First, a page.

Jack Kemp
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Success in politics, as in governing, requires getting the big things right, and President George W. Bush succeeds in getting the big things right in his sweeping new energy plan. He understands that our energy challenge lies on the supply side, and he and Vice President Dick Cheney therefore move decisively on many fronts to free up energy production currently hamstrung by regulation, taxation and government interference at just about every level. Bush and Cheney seek to remove barriers to putting new power plants on-line and strike the right balance between ecological values and surging energy demand. They understand that energy and the environment don't need to be at war with each other, whether in the Alaskan wilderness, on the Outer Continental Shelf or in siting new pipelines and transmission capacity. The controversy over oil exploration in Alaska concerns only 2,000 acres of a 19 million-acre reserve - about the size of Dulles Airport. The key is to strike a balance, and for too long the scale has been weighted against increasing energy output and production. The fact is we are using energy with infinitely more efficiency than when I went to Congress in 1971, allowing us to do more with less. Per unit of production, we use 74 percent less energy than we would have used at 1972 levels. At the same time, we're well behind the curve in preparing for the future. The administration seeks to reverse this trend by removing the obstacles to energy production while balancing production needs with environmental concerns. Exploration on public lands, expanding trade in energy, opening up ownership of transmission lines and spurring technological innovations that enable us to continue using energy more efficiently all are truly "green" approaches to the energy problem. So, in a way, is nuclear power, which Bush wants to revive as a viable source of new production by tackling safety, disposal and regulatory issues head-on. The most important aspect of the president's energy plan may be its broad battery of initiatives that will both increase energy supply and reduce the energy intensity of each unit of economic growth. Wisely, both Bush and Cheney stress removing barriers to market forces in advancing these twin objectives. Unfortunately, they also bow to political correctness by adding to the mix a bunch of subsidies and tax credits, i.e. "incentives" to conserve energy and produce more energy from what I call "boutique renewables" - wind, solar, biomass - all of which have failed to demonstrate market viability despite massive government subsidies since the so-called energy crises of the 1970s. Even worse, the plan calls for still more "appliance efficiency standards" that could price labor-saving devices beyond the means of needy households without producing any tangible benefit. These gestures to hard-left environmentalists haven't bought the administration any friends on the left. The New York Times called the president's proposals "a nod to the conservationists whom Vice President Cheney has been belittling - the plan does little for efficiency or renewable energy." The Times, which relies heavily on fossil fuels to produce its products, calls the whole plan a concession to the fossil fuels industries: the same industries that have made huge contributions to our economy and well-being over the years. The "Left Coasties" at the Times deny we have an energy crisis on our hands and claim we can conserve our way into energy solvency without throttling the economy. But if conservation and renewables were the key to energy abundance, California would be the showplace of the future, not the national embarrassment it has become where energy policy is concerned. Gov. Gray Davis may try to shift the blame to Washington all he wants, but no one's suggesting the rest of the nation emulate California! As Kim Strassel pointed out in the Wall Street Journal, conservation per se does absolutely nothing to ease our energy problems. As she puts it, "Energy consumption hasn't gone down; rather, it has stubbornly risen by an average of about 1.7 percent a year since the early 1980s, despite the increasing weight of conservation policies." Conservation, that is less waste in energy use, is indeed desirable, but it's a natural consequence of price mechanisms. When costs go up, as they've been doing lately, people are more prudent in using energy. As well as providing incentives for exploration and development, markets allocate capital efficiently while government misallocates costs. The president has given us a bold and sound energy plan, not a perfect one. But for now, let's give the administration two thumbs up for resisting the trend Thomas Jefferson feared where liberty inevitably yields and government gains ground. To their great credit, Bush and Cheney have chosen to side with the forces of free markets, free enteprise and free people. Knowing the history of the 20th century, freedom works!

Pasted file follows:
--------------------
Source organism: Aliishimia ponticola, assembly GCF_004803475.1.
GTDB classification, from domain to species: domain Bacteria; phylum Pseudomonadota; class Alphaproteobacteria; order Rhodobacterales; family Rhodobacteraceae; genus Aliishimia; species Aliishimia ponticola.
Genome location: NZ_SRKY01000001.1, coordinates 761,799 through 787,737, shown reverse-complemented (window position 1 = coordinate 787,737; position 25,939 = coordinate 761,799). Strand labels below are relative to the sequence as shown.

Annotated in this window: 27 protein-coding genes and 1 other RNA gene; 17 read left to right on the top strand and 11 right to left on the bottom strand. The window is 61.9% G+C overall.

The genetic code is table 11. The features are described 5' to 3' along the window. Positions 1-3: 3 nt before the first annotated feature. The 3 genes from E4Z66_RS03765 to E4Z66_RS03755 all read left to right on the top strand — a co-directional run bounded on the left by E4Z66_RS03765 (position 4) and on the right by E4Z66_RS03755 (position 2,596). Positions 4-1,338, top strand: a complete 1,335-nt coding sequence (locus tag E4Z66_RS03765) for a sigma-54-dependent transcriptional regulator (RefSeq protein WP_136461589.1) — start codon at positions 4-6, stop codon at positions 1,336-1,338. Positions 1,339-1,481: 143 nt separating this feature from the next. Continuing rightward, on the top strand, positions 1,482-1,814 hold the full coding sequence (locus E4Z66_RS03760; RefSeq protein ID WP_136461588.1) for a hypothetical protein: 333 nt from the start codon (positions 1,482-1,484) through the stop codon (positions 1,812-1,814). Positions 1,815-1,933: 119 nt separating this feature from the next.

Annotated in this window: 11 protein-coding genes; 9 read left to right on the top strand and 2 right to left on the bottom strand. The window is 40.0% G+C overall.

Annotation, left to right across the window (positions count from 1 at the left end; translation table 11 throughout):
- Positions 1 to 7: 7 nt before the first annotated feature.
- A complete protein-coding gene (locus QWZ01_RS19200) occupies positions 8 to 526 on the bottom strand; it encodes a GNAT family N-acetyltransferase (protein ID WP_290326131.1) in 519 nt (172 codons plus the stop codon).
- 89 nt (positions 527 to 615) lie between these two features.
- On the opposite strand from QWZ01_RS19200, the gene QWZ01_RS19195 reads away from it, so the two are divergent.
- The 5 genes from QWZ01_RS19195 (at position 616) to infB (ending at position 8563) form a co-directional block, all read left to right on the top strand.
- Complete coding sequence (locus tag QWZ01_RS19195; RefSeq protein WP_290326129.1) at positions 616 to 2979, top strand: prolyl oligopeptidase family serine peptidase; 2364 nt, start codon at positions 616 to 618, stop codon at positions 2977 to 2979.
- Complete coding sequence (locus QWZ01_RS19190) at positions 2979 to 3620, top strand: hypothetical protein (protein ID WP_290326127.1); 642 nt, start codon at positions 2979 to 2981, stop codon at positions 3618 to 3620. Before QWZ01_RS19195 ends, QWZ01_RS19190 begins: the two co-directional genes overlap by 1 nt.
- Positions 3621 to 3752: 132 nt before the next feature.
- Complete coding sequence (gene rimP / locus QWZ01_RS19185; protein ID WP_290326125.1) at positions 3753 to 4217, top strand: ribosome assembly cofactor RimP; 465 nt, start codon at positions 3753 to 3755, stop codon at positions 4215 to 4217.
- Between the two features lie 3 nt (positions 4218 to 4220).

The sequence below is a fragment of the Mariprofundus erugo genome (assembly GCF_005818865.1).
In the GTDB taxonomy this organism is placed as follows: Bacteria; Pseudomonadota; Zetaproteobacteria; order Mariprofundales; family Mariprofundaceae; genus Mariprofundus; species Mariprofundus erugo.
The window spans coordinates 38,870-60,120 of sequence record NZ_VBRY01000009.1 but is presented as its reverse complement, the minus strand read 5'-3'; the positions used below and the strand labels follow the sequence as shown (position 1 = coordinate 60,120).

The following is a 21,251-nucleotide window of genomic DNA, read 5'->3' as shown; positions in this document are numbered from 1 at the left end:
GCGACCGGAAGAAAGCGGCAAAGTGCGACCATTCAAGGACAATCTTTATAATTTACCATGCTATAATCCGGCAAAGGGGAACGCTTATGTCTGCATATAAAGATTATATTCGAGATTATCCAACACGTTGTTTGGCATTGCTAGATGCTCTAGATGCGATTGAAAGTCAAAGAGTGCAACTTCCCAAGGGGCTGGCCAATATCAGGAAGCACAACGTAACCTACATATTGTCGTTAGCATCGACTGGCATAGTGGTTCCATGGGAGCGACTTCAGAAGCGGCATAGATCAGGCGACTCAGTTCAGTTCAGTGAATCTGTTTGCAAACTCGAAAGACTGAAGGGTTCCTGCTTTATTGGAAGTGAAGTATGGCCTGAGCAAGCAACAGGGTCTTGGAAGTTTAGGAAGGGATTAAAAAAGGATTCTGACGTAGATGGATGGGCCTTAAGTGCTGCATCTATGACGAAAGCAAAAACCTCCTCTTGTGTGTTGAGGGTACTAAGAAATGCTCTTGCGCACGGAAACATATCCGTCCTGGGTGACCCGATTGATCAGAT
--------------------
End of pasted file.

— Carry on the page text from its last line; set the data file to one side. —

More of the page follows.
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Jack Kemp

Jack Kemp is Founder and Chairman of Kemp Partners and a contributing columnist to Townhall.com.
 
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